Pela collapsed under acrimonious circumstances, mostly with labels and management and assorted “industry” types, but McCarthy and Sanderson were still writing songs. They were extremely personal and dark, and many of them were about McCarthy’s brother, who had just committed suicide. In prison. Where he was doing life. It was also informed by the mental illness of his two parents, which led to a childhood he calls “sideways and unfair,” often spent in foster care. McCarthy took a hard look at the societal stigma and recognized, “You can say, ‘My dad’s blown out the cartilage in his knees and he’s not working,’ or, ‘My mom’s got melanoma.’ But you can’t say, ‘My dad’s bipolar, I really don’t think it’s a good idea if you come over,’ or, ‘My mom’s schizophrenic, I’m sorry for that outburst.’”

Sunken Ships was soul-searching in all aspects — McCarthy describes himself in Pela as “reckless on stage, in that Paul Westerberg mode, ‘Fuck these fashionistas, this is rock ‘n’ roll.’” The way he describes the turning point, he either found Buddhism or a 12-step program. “I had to give away my dream of making it and let go of ‘I’ll show these guys, I’m good enough.’ The best way to go forward in life is to help people. After all this stuff [with my family] happened, I thought, ‘Let’s try to talk about this stuff and help.’” Knowing that journalists are liable to “manipulate” his emotive and honest bandmate and dear friend, Sanderson considers himself “protective” of McCarthy and explains the reason Pela had to transition into Augustines in more general terms: “We didn’t care about what, but about why — why were we in a band? Why would we make a record? Why would assume all this stress and debt and responsibility? Just to have a bunch of people tell us we did a good job?”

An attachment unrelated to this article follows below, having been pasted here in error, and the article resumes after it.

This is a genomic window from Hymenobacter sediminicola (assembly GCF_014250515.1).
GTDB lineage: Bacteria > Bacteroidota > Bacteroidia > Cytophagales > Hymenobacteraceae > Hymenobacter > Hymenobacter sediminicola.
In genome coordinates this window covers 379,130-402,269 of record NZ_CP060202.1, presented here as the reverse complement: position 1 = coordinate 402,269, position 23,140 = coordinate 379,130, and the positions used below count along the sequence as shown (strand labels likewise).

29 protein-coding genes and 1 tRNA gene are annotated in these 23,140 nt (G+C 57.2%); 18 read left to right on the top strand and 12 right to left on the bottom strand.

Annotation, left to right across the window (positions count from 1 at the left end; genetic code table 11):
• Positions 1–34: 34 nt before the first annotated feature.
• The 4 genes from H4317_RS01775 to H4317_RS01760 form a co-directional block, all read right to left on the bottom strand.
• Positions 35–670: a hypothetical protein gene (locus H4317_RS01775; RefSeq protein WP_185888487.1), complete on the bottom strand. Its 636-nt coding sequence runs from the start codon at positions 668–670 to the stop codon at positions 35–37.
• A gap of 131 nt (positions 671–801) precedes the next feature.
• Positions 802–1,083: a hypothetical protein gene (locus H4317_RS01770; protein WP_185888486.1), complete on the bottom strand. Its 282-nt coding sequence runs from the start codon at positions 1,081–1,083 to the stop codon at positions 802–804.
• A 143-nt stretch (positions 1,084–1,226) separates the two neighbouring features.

Originally self-released on iTunes, Sunken Ships bore the sort of powerfully cathartic, “if it bleeds, it leads” narrative that propelled Brooklyn bands like the National and Antlers into indie stardom with Alligator and Hospice. But not Augustines. Though Sunken Ships was named the No. 1 alternative album by iTunes in 2011 and critically acclaimed by most mainstream outlets, it was virtually ignored among indie tastemakers and in a way, this protected Augustines. Because now, Augustines is much more visible this time out and when I ask McCarthy what that will bring, he immediately says “haters,” knowing that Sunken Ships might’ve been like the drama kid who kept a low enough profile to slip by the bullies in high school. They don’t have that luxury this time out.